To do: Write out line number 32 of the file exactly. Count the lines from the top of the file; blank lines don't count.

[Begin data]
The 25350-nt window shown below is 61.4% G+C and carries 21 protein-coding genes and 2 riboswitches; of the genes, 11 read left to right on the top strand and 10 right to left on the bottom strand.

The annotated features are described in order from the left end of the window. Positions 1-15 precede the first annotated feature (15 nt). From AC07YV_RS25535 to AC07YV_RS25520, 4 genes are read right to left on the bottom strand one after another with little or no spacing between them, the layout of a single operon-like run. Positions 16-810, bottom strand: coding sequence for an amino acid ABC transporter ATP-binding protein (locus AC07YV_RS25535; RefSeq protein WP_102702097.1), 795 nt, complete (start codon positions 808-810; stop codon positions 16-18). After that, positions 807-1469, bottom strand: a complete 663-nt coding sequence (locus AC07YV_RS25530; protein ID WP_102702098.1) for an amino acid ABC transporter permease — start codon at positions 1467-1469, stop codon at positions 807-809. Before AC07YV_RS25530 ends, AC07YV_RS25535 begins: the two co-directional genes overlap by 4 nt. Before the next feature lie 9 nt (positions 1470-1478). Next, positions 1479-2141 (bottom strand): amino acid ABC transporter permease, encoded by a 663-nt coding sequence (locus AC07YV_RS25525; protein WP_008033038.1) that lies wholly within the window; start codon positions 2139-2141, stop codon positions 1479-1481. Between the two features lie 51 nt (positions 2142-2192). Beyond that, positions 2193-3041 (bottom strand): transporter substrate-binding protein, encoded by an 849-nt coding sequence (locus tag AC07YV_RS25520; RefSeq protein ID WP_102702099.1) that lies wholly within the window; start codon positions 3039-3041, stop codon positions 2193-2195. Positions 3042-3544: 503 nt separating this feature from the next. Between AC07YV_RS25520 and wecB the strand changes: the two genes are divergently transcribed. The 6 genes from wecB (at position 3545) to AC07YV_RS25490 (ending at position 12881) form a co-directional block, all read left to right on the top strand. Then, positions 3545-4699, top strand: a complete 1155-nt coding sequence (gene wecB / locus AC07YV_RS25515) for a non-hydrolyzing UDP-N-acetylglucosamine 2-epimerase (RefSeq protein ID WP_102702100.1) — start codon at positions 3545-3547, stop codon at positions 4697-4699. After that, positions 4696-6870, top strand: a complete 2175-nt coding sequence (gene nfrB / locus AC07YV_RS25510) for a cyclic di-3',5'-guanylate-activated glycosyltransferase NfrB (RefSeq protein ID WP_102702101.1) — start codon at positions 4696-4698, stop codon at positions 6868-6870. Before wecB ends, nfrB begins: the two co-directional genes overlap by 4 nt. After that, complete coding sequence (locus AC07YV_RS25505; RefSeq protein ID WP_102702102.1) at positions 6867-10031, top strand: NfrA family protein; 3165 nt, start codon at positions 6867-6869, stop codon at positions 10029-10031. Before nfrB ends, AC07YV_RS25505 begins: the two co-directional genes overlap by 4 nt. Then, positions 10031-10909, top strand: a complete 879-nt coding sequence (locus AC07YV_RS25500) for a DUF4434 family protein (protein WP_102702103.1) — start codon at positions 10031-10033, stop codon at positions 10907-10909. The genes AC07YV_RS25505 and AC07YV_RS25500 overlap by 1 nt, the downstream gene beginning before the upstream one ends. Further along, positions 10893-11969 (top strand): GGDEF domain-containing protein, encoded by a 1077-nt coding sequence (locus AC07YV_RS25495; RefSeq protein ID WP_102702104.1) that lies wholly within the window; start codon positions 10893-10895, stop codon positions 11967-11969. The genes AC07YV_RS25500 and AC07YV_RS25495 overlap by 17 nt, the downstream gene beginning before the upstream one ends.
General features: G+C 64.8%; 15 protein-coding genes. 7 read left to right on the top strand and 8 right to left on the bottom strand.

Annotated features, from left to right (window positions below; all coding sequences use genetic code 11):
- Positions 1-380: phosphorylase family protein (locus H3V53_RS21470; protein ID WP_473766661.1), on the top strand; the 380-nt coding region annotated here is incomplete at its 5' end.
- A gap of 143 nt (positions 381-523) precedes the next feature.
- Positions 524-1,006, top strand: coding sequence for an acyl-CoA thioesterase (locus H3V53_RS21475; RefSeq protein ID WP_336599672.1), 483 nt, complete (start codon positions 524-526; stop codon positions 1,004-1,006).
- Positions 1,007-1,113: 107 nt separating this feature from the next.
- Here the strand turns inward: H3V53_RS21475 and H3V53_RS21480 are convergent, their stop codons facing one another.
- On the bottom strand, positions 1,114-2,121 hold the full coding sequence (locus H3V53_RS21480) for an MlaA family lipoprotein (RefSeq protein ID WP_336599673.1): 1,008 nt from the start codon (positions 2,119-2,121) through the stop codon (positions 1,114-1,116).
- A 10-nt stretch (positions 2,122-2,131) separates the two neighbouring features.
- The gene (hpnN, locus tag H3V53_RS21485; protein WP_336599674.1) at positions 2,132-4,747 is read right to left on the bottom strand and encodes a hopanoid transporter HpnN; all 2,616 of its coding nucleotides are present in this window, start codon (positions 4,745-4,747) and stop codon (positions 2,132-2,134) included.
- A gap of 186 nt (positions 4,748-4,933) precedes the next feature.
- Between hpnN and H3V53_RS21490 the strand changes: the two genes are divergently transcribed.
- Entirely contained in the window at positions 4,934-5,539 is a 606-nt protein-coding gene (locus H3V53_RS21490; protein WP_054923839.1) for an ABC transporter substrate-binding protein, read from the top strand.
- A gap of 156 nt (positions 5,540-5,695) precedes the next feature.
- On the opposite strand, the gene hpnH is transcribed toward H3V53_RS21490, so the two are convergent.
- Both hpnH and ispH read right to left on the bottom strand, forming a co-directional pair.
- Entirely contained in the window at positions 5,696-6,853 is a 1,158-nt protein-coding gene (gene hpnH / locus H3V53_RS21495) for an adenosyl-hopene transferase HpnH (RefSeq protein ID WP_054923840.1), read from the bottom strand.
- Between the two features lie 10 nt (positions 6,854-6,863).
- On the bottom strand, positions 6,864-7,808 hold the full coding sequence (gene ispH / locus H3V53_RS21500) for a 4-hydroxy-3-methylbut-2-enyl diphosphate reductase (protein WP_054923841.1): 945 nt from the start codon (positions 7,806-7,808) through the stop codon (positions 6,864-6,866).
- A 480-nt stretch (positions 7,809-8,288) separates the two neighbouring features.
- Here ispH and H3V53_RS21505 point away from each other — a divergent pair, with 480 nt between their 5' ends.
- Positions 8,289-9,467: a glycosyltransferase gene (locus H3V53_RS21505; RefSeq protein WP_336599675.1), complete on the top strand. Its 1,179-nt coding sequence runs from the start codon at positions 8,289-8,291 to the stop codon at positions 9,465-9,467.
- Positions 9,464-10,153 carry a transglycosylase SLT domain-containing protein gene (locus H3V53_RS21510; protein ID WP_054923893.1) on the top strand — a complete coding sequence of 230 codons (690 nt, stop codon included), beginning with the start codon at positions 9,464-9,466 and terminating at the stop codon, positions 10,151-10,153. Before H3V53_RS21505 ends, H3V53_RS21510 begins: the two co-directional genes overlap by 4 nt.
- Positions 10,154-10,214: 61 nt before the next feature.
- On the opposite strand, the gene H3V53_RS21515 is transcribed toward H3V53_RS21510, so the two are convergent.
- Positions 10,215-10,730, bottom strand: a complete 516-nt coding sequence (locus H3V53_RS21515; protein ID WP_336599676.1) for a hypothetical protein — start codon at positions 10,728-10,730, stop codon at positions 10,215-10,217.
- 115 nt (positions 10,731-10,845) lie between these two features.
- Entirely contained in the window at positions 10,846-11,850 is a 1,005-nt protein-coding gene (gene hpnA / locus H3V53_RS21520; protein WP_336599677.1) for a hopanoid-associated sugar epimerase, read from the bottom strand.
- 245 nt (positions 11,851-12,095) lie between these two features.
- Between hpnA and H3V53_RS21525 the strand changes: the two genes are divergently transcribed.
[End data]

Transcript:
- Between hpnA and H3V53_RS21525 the strand changes: the two genes are divergently transcribed.